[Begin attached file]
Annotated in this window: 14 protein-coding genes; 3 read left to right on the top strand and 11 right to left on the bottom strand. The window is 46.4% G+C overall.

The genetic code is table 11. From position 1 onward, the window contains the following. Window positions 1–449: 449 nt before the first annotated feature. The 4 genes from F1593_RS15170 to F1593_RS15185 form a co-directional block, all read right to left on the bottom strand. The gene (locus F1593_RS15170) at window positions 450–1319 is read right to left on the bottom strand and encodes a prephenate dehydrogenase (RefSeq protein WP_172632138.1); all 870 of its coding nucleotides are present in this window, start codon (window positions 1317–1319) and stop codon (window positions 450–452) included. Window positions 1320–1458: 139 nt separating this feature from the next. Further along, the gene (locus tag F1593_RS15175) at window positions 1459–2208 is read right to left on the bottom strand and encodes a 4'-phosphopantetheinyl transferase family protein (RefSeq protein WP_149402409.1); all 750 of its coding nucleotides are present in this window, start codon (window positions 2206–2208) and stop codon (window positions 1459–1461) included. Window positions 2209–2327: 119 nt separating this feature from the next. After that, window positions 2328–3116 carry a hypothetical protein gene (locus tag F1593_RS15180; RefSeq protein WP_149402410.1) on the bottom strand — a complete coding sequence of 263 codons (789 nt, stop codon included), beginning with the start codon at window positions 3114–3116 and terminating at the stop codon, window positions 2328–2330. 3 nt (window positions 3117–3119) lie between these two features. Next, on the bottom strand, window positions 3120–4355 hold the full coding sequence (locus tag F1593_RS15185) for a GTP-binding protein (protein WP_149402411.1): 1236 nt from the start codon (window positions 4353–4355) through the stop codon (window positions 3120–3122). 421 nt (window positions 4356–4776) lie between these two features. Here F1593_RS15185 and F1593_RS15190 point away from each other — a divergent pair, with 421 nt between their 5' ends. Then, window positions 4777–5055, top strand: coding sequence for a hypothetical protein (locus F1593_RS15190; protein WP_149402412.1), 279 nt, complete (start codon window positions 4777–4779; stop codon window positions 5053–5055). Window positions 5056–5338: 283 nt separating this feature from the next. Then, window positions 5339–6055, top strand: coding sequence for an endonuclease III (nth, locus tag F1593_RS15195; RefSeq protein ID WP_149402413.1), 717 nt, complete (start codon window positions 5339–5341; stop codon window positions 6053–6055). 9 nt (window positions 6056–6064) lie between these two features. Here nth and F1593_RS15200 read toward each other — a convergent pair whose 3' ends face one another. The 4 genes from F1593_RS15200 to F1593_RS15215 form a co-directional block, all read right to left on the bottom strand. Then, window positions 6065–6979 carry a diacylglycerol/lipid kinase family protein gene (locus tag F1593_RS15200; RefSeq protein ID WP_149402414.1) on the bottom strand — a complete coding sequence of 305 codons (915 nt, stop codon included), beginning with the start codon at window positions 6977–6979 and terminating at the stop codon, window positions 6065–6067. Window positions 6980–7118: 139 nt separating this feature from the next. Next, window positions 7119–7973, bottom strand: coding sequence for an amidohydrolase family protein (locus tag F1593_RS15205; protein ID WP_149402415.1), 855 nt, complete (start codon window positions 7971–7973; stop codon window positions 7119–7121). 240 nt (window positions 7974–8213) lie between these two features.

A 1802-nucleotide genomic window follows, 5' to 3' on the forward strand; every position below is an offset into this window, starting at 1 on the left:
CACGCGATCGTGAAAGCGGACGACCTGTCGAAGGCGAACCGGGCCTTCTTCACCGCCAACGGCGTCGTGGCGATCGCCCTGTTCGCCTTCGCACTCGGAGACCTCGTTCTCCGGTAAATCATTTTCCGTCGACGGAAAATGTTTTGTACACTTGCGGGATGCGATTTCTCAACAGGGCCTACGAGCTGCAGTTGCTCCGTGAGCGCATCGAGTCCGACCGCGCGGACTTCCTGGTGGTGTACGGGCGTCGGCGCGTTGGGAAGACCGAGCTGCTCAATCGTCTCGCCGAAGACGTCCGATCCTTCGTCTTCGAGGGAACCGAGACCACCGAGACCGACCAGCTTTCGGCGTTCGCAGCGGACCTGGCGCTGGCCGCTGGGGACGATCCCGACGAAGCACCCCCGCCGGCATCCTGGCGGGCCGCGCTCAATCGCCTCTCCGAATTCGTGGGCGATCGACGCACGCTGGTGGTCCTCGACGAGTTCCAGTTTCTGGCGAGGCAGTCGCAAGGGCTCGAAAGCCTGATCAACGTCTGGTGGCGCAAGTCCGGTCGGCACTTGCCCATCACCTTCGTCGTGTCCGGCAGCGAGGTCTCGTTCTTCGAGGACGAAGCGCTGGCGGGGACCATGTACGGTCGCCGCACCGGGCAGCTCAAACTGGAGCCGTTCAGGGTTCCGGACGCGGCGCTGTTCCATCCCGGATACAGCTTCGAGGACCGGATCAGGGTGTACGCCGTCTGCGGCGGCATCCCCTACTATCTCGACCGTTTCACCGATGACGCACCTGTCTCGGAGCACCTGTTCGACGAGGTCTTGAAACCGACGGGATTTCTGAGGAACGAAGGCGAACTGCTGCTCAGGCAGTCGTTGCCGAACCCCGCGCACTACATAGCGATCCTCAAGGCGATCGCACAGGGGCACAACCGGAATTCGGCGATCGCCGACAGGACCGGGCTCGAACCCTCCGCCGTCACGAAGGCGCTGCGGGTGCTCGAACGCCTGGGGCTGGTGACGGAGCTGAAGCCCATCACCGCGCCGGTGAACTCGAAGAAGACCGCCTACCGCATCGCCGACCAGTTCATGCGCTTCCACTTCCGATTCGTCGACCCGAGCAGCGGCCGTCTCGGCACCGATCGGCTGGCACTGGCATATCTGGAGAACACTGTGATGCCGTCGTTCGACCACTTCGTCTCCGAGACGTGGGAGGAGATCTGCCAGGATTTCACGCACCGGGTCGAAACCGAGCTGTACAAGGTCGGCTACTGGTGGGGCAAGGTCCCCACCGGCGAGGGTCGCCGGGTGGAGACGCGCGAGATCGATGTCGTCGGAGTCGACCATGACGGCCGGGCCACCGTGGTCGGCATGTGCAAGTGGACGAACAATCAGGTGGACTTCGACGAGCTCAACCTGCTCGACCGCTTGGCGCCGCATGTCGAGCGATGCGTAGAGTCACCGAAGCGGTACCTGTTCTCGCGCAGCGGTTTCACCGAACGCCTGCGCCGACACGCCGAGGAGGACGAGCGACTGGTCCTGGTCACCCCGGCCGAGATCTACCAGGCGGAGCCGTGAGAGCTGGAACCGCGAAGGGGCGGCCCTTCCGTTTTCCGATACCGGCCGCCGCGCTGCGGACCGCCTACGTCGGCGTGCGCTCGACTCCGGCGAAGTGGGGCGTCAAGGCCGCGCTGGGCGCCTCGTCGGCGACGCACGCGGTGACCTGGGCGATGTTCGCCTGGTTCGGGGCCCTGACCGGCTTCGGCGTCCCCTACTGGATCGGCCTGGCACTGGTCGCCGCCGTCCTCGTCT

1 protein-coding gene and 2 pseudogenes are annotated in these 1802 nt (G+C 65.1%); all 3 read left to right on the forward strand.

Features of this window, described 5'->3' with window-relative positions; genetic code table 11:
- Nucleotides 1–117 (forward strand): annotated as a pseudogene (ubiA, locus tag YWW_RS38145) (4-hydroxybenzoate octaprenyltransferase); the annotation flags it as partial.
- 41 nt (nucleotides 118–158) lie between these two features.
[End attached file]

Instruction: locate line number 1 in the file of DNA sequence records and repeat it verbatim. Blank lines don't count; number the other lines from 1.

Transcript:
Annotated in this window: 14 protein-coding genes; 3 read left to right on the top strand and 11 right to left on the bottom strand. The window is 46.4% G+C overall.